Appeal from the Order of the Court of Common Pleas, Civil Division, of Monroe County at No. 1716 Civil 1982.
David W. Knauer, Stroudsburg, for appellant.
Ronald J. Mishkin, Stroudsburg, for Maginley, appellees.
Paul A. Barrett, Scranton, for Elliott, Inc., appellees.
Wieand, Del Sole and Popovich, JJ. Wieand, J., files a concurring and dissenting opinion. Del Sole, J., files a concurring opinion.
[ 345 Pa. Super. Page 584]
This is an appeal from the order of the Court of Common Pleas of Monroe County denying Roadway Express' petition to intervene. We remand.
The facts reveal that Roadway Express' employee, Richard A. Maginley, sustained injuries when the vehicle he was operating collided with a vehicle driven by Frederick Poultney. As a result of the accident, Maginley received $20,000 in workmen's compensation.
Despite the workmen's compensation payment, on July 15, 1982, almost fifteen months after the accident, Maginley and his wife brought suit against Poultney and his employer, Robert J. Elliott, Inc., to recover for the damages he incurred. On May 23, 1983, Roadway Express petitioned to intervene in this third-party litigation. However, the trial court denied the requested intervention on the grounds that: 1) Roadway Express had no right of subrogation; 2) the petition was filed two weeks prior to the third-party cause of action being listed for trial; and 3) intervention would jeopardize a resolution of the third-party suit. This appeal followed.
Initially, we treat the appealability of the order in question, for "it is still the affirmative duty of our Court to consider the issue of subject matter jurisdiction." Marcus v. Diulus, 242 Pa. Super. 151, 157, 363 A.2d 1205, 1208 (1976) (Citation omitted).
Albeit, in general, an appeal from an order refusing a petition to intervene is considered interlocutory, our courts have recognized that in those instances where the practical consequence of the order is to deny the petitioner relief to which he is entitled and which he can secure in no other way, the order has been held to be appealable. Boise Cascade Corp. v. East Stroudsburg Savings Association, 300 Pa. Super. 279, 446 A.2d 614 (1982).
At bar, this translates into an observation that since the Workmen's Compensation Act (77 P.S. § 671) entitles an employer to "be subrogated to the right of the employe" to
[ 345 Pa. Super. Page 585]
the extent of compensation it paid as a result of an injury caused by a third-party, the employer's failure to act timely in bringing a separate cause of action against the third-party will result in its inability to recoup monies paid to his employee for a compensable injury sustained at the hands of the third-party. In other words, unless Roadway Express' petition to intervene is granted, any separate suit against the third-party tortfeasor would be barred by the two-year statute of limitations covering personal injuries. 42 Pa.C.S.A. § 5524(2).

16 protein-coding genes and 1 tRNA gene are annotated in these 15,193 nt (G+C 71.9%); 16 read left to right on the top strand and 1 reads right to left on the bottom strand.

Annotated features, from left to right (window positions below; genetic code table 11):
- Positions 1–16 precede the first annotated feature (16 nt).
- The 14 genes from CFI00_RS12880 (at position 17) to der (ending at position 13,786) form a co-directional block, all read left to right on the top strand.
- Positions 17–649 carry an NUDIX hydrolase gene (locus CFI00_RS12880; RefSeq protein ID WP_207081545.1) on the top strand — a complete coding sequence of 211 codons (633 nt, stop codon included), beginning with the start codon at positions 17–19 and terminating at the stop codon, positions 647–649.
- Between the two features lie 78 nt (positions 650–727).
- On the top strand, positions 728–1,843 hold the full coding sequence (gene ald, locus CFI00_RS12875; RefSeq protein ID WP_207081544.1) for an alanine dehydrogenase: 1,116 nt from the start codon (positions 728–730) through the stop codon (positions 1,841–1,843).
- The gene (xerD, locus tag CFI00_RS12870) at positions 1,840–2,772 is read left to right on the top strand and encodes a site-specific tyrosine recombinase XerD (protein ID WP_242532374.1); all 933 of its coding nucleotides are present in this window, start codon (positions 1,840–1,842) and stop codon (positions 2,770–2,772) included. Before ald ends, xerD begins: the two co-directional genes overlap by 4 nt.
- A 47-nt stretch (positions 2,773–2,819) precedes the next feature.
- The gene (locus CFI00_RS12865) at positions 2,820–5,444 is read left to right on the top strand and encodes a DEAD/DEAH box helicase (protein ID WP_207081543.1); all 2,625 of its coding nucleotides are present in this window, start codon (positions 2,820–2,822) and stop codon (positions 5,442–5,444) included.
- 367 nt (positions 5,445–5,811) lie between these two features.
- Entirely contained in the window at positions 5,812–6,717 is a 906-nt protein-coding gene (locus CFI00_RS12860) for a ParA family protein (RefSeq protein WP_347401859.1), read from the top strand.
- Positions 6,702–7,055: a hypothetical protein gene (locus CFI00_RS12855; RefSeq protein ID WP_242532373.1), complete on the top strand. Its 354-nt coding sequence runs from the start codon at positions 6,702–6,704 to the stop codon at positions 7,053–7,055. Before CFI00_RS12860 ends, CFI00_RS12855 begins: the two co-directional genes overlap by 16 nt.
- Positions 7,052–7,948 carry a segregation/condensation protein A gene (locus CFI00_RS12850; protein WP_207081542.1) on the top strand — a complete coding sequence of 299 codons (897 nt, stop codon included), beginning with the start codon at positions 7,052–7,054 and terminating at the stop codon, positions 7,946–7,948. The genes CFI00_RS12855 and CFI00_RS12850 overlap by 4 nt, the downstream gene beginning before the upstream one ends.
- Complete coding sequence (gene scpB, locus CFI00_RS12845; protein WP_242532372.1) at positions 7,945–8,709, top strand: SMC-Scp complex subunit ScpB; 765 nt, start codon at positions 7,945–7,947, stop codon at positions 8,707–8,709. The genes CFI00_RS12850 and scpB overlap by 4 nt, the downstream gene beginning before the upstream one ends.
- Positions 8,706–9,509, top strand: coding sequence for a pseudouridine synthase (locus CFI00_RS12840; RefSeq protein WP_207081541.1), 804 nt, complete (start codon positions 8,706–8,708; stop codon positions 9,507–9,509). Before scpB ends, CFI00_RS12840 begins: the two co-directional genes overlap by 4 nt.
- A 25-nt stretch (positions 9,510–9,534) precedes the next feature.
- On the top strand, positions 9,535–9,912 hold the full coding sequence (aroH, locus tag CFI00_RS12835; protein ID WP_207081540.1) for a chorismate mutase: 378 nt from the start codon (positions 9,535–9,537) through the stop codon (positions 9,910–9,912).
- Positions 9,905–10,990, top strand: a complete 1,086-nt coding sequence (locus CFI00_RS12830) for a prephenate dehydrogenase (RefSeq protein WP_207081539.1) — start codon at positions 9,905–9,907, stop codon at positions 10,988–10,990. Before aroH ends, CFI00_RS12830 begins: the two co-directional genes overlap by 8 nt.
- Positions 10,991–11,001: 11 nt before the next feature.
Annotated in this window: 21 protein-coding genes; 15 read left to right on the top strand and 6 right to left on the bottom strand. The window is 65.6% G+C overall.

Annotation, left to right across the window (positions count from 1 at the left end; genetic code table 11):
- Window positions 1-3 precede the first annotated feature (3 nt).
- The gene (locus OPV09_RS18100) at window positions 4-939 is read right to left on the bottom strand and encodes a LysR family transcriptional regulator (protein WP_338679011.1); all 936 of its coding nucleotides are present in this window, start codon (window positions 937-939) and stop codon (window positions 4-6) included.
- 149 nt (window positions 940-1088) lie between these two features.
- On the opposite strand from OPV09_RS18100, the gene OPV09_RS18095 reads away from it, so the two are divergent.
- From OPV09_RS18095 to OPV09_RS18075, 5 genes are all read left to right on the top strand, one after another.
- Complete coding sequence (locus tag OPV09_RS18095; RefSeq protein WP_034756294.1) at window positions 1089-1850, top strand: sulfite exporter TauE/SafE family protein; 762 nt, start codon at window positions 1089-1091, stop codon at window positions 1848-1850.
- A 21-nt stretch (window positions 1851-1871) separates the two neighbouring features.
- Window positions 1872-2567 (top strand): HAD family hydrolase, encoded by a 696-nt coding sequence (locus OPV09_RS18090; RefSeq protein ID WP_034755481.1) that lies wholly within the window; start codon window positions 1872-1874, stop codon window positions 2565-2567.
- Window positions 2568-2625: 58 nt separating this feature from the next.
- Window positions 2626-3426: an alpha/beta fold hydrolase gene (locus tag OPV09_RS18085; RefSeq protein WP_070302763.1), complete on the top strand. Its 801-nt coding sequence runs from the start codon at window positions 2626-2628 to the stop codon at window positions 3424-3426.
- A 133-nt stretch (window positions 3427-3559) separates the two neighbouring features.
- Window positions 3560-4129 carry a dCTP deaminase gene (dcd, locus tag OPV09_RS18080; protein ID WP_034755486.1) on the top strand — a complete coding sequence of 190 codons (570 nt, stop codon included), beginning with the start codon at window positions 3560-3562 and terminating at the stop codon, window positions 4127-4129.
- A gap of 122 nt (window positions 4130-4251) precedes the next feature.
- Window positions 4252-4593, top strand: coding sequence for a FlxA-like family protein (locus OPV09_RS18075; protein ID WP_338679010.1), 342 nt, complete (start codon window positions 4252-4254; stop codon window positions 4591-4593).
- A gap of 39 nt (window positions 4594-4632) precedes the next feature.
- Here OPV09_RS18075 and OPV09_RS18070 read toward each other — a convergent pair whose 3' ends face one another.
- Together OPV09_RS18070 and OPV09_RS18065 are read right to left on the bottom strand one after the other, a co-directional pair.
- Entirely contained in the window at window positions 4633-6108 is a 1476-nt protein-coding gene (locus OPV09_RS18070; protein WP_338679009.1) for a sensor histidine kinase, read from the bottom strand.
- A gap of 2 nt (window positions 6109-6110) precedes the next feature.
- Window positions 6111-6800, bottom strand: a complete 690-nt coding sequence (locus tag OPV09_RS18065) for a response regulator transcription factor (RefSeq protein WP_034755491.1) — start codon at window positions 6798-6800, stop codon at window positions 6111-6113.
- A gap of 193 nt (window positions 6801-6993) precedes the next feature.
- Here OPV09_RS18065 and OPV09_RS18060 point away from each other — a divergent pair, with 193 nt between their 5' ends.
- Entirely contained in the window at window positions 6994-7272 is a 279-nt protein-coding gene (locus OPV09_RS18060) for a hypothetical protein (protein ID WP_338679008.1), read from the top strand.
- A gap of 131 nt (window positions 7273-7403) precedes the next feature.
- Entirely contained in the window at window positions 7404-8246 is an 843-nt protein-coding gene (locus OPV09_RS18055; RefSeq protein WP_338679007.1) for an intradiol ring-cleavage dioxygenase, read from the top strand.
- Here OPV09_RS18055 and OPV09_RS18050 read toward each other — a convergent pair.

Therefore, given the facts here, the practical effect of the order denying intervention is to preclude the employer from securing relief to which it is entitled and which it cannot otherwise obtain. Accordingly, we hold the order to be appealable.
However, on the present record, we are unable to determine whether the trial court abused its discretion in denying Roadway Express' petition to intervene under the auspices of Pa.R.Civ.P. 2329. Thus, we need to remand. See Johnson v. Keystone Ins. Co., 299 Pa. Super. 187, 445 A.2d 517 (1982).
Although the trial court's denial of Roadway Express' petition to intervene is subject to being interpreted as "bottomed" on case law that subsequently was overruled (see discussion infra), we still have the power to affirm the denial on grounds other than those relied upon by the trial court. See McDevitt v. Terminal Warehouse Co., 304 Pa. Super. 438, 455 n. 7, 450 A.2d 991, 1000 n. 7 (1982). For instance, Roadway Express claims to have "justifiably believed" that its subrogation interest would be honored by the third-party tortfeasor. Yet, we are presented with no insight as to what such a "belief" was "bottomed upon". Even though a hearing on the petition to intervene was held, the record of what happened there, if transcribed, was not forwarded to this Court. Therefore, we believe we should remand for the securement of such testimony to determine what, if anything, occurred at that proceeding. And, if a review of the record reveals that Roadway Express
[ 345 Pa. Super. Page 586]
proffered no justification for its delay in acting, it would be held to have waived such a claim. See Zubris v. Pennsylvania Assigned Claims Plan, 321 Pa. Super. 83, 467 A.2d 1139 (1983) (Concurring Opinion by POPOVICH, J.).
Further, we hasten to mention that nowhere is it written that "a valid right of subrogation" cannot be refused when presented in the form of an "intervention petition", regardless of the intervenor's unexplained delay in not acting sooner. Ergo, Roadway Express' unsubstantiated assertion of how it was led to believe its subrogation claim would be honored runs head-on into the undue delay criterion warranting the denial of its intervention petition. The trial court stated as much in its opinion to us, which, interestly enough upon ...